Genomes are the product of various evolutionary processes: certain genomic traits that we observe today reflect functional constraints that currently operate or that have operated in the past; others result from non-adaptive processes. To identify the features of the genome that are important for its functioning, it is necessary to look for features whose mode of evolution deviates from the neutralist model: this is the basic principle of the comparative analysis of genomes, which is at the heart of all my research activity. My work follows a double logic: study the evolution of genomes to better understand how they work - and vice versa, take into account the molecular mechanisms of genome functioning in order to better interpret sequence evolution. We explore genetic diversity at different level, both across species and within species (population genomics). My work is based on bioinformatic and statistical analysis of sequences, but also relies heavily on close collaborations with ‘wet-lab' biologists.
These last years, my main focus has been on exploring the consequences of homologous recombination on genome evolution. In particular, we have discovered that in many species, recombination induces non-Mendelien inheritance, favoring the fixation of GC-alleles (gBGC – for GC-Biased Gene Conversion). This non-adaptive process has a major impact on the evolution of genomic landscapes and also on gene expression processes. We are now trying to understand how and why does gBGC evolve, and how and why do recombination rates vary in space (along chromosomes) and in time (across species).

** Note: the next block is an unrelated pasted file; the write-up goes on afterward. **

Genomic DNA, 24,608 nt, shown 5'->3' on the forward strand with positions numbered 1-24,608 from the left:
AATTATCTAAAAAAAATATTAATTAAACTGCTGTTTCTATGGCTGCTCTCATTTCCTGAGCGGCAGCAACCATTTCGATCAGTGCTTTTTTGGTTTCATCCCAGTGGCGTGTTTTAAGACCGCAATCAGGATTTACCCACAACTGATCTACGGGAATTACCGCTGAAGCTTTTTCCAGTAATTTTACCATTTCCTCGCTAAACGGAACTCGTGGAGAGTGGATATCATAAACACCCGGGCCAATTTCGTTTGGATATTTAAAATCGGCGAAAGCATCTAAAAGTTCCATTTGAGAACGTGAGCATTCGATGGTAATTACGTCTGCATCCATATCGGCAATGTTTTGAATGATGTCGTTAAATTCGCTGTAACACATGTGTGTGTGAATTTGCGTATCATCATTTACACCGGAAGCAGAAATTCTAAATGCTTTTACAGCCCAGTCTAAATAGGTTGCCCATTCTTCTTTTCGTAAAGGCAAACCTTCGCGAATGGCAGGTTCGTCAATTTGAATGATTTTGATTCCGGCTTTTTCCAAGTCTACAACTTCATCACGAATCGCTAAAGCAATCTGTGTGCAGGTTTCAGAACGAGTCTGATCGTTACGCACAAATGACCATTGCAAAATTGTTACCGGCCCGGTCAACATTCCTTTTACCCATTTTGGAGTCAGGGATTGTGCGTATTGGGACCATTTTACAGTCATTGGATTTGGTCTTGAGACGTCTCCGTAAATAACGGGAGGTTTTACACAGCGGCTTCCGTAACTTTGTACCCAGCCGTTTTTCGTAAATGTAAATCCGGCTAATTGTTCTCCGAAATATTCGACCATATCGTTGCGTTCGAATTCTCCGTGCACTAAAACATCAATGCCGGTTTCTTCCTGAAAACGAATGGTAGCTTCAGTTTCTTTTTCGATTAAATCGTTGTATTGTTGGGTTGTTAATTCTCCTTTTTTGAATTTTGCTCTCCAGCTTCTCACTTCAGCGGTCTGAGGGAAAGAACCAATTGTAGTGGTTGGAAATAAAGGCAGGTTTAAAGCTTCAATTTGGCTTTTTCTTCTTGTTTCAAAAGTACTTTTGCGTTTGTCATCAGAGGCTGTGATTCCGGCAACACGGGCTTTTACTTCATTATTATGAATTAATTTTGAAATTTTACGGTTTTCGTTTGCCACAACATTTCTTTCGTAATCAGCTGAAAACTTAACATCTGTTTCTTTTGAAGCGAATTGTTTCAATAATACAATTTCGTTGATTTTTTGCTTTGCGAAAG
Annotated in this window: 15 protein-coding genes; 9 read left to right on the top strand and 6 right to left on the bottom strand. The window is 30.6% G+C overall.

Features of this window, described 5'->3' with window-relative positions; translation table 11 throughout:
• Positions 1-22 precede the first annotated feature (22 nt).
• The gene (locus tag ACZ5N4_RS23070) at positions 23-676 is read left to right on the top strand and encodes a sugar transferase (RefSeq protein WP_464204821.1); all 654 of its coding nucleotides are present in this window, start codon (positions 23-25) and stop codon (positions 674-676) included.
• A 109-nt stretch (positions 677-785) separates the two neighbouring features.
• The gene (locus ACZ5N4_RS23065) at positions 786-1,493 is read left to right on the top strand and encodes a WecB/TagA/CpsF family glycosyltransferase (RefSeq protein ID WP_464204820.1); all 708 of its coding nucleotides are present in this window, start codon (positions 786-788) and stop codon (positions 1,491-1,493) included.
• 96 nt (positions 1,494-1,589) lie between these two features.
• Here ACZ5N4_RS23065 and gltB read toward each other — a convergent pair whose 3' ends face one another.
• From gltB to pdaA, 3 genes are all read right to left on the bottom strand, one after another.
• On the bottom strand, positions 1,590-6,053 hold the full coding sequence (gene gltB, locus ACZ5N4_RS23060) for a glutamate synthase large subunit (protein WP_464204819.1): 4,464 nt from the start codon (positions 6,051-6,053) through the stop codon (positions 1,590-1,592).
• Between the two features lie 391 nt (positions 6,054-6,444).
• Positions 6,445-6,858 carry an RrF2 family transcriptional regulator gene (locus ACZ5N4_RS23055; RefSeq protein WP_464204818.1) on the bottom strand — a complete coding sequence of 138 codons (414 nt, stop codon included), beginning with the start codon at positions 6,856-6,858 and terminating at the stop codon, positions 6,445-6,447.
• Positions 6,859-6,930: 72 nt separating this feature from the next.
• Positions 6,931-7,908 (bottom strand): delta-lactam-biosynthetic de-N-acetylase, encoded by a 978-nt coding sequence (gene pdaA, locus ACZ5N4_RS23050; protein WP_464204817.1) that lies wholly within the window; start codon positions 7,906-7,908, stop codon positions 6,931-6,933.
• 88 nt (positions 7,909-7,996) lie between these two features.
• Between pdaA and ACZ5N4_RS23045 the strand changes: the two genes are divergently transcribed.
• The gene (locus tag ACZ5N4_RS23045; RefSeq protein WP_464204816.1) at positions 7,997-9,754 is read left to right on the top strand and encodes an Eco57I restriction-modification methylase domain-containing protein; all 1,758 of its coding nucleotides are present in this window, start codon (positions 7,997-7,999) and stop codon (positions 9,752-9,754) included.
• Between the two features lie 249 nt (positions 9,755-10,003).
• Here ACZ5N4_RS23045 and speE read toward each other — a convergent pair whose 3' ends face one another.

I am also interested in understanding how the constraints imposed by the cost of gene expression shape genome evolution. We have shown that gene expression level is an important determinant of selective pressures acting on numerous features: on protein sequences, on gene dosage, on splicing accuracy, and on translation efficiency. We are now exploring how variation in the efficacy of selection contributes to the evolution of the complexity of gene expression patterns across species.
I am also working, in collaboration with researchers from Paris and Gif, on the genomics of Paramecia. This unicellular eukaryote displays many very peculiar features that make it a fantastic model to explore  various topics (whole genome duplications, proliferation of selfish genetic elements, alternative splicing, transgenerational inheritance of epigenetic modifications, …).

 

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